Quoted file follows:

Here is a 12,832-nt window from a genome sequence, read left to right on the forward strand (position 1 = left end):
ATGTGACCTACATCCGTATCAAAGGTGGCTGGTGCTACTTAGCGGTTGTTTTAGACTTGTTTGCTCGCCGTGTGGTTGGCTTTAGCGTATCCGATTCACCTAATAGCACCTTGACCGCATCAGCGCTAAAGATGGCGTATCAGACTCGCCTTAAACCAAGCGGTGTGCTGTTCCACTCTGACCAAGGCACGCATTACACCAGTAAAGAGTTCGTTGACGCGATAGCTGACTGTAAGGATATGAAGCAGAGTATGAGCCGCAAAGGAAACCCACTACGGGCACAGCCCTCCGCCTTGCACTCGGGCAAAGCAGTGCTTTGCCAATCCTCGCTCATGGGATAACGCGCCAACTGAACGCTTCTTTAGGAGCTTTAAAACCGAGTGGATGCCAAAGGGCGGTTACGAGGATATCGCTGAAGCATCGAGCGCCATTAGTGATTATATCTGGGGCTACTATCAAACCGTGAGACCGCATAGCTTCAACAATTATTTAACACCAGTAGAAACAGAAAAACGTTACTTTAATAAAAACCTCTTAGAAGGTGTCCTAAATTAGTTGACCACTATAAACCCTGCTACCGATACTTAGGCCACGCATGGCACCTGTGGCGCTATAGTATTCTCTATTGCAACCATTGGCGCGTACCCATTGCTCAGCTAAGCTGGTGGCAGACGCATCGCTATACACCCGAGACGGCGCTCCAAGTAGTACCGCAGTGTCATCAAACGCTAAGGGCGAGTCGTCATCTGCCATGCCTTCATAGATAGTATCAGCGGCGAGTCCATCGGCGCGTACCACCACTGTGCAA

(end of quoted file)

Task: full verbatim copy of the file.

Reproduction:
Here is a 12,832-nt window from a genome sequence, read left to right on the forward strand (position 1 = left end):
ATGTGACCTACATCCGTATCAAAGGTGGCTGGTGCTACTTAGCGGTTGTTTTAGACTTGTTTGCTCGCCGTGTGGTTGGCTTTAGCGTATCCGATTCACCTAATAGCACCTTGACCGCATCAGCGCTAAAGATGGCGTATCAGACTCGCCTTAAACCAAGCGGTGTGCTGTTCCACTCTGACCAAGGCACGCATTACACCAGTAAAGAGTTCGTTGACGCGATAGCTGACTGTAAGGATATGAAGCAGAGTATGAGCCGCAAAGGAAACCCACTACGGGCACAGCCCTCCGCCTTGCACTCGGGCAAAGCAGTGCTTTGCCAATCCTCGCTCATGGGATAACGCGCCAACTGAACGCTTCTTTAGGAGCTTTAAAACCGAGTGGATGCCAAAGGGCGGTTACGAGGATATCGCTGAAGCATCGAGCGCCATTAGTGATTATATCTGGGGCTACTATCAAACCGTGAGACCGCATAGCTTCAACAATTATTTAACACCAGTAGAAACAGAAAAACGTTACTTTAATAAAAACCTCTTAGAAGGTGTCCTAAATTAGTTGACCACTATAAACCCTGCTACCGATACTTAGGCCACGCATGGCACCTGTGGCGCTATAGTATTCTCTATTGCAACCATTGGCGCGTACCCATTGCTCAGCTAAGCTGGTGGCAGACGCATCGCTATACACCCGAGACGGCGCTCCAAGTAGTACCGCAGTGTCATCAAACGCTAAGGGCGAGTCGTCATCTGCCATGCCTTCATAGATAGTATCAGCGGCGAGTCCATCGGCGCGTACCACCACTGTGCAA